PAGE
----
Early Protest Songs from the Highlander Research and Education Center

We are glad to present a guest post from scholar Genevieve Hay, recipient of a research award to work with sound recordings in the Southern Folklife Collection made accessible as part of our ongoing project,  Extending the Reach of Southern Audiovisual Sources. Both the project and Ms. Hay’s visit are funded by the Andrew W. Mellon Foundation 

Highlander Research and Education Center Collection (20361) Southern Folklife Collection, The Wilson Special Collections Library, University of North Carolina at Chapel Hill. The collection includes acetate and transcription discs documenting the struggle for justice through political and social activism. Recordings of folk music, protest songs, labor songs, and African American religious songs were a large part of this movement and appear here. Acetate discs in the Highlander Collection consist of radio programs, recorded songs, and voices of leaders from the civil rights movement, including Esau Jenkins, Septima Clark, Rosa Parks, Myles Horton, and Zilphia Horton. Electrical transcription discs contain a variety of radio programs on issues related to the work at the Highlander Folk School. For more information about the Highlander Research and Education Center Collection #20361, see the finding aid, http://finding-aids.lib.unc.edu/20361/ Myles Horton founded the Highlander Folk School in 1932 as an adult education institution based on the principle of empowerment. Horton and other School members worked towards mobilizing labor unions in the 1930s and Citizenship Schools during the civil rights movement beginning in the late 1950s. They worked with Martin Luther King, Jr., the Southern Christian Leadership Conference (SCLC), Guy and Candie Carawan, Septima Clark, and Rosa Parks, among others. In 1959, the School was investigated for Communist activities and confiscation by the state of Tennessee. Soon after, its buildings mysteriously burned to the ground. The Highlander Folk School was re-chartered in 1971 as the Highlander Research and Education Center near Knoxville, Tenn. Copyright Notice Copyright is retained by the authors of items in these papers, or their descendants, as stipulated by United States copyright law.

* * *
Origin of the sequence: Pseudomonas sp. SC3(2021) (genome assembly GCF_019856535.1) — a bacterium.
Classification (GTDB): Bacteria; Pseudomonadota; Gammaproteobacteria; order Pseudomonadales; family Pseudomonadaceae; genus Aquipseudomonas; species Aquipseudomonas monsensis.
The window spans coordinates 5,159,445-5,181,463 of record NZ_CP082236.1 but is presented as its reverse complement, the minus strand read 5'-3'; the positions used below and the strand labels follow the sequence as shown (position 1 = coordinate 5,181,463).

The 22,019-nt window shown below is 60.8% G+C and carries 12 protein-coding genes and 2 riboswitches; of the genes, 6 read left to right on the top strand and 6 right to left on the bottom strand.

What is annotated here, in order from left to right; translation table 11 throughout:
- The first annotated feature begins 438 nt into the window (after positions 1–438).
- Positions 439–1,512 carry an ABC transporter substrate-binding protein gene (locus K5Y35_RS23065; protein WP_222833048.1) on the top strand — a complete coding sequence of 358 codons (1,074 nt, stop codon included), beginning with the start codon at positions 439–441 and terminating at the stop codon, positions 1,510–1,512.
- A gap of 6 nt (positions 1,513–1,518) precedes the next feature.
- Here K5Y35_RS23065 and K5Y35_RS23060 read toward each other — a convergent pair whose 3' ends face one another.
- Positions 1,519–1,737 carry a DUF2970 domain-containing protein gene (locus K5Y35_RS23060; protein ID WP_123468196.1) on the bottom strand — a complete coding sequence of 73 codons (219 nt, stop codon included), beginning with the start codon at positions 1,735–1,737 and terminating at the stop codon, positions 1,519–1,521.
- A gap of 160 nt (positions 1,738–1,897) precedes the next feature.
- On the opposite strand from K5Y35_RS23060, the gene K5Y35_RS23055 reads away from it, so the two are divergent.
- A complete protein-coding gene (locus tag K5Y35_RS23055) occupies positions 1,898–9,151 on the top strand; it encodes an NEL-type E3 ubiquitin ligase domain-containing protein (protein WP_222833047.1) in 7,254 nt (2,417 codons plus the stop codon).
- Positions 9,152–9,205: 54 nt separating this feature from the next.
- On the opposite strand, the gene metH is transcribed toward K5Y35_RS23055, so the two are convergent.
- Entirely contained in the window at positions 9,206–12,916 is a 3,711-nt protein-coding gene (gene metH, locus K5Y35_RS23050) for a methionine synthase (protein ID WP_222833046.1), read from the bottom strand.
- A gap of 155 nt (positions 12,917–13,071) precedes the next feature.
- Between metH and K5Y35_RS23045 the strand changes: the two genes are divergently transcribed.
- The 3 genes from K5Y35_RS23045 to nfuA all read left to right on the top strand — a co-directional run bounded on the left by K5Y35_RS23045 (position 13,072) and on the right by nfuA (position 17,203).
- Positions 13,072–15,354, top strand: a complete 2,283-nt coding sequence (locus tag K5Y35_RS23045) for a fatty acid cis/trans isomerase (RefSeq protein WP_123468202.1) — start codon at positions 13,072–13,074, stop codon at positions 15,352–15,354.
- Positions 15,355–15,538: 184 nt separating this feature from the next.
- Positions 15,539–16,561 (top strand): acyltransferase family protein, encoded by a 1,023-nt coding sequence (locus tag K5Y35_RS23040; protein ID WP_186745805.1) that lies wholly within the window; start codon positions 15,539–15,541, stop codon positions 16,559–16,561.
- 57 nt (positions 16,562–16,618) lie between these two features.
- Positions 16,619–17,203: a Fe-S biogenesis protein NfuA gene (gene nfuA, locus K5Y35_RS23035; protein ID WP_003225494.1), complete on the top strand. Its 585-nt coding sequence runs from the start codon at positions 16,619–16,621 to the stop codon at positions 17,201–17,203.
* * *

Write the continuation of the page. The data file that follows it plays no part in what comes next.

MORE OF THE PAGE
A few months ago, I had the pleasure of making a research trip to The Wilson Library and the Southern Folklife Collection’s audiovisual archives. As a literary scholar whose research focuses on the intersections of literature, music, and social change, I was especially eager to review the SFC’s Highlander Research and Education Center Collection. The Highlander Folk School has served as a major hub for civil rights and labor activism since the 1930s. Under the guidance of musical directors like Zilphia Horton and Guy Carawan, the school also contributed to music’s pivotal role in the civil rights movement.
The SFC’s archives feature a range of music, stories, and interviews recorded at the school. These recordings offer insight into the kinds of hymns and music that Highlander collected and shared in its early years. Thanks to a grant from the Andrew W. Mellon Foundation and the work of the SFC team, many of these items are now available to stream online.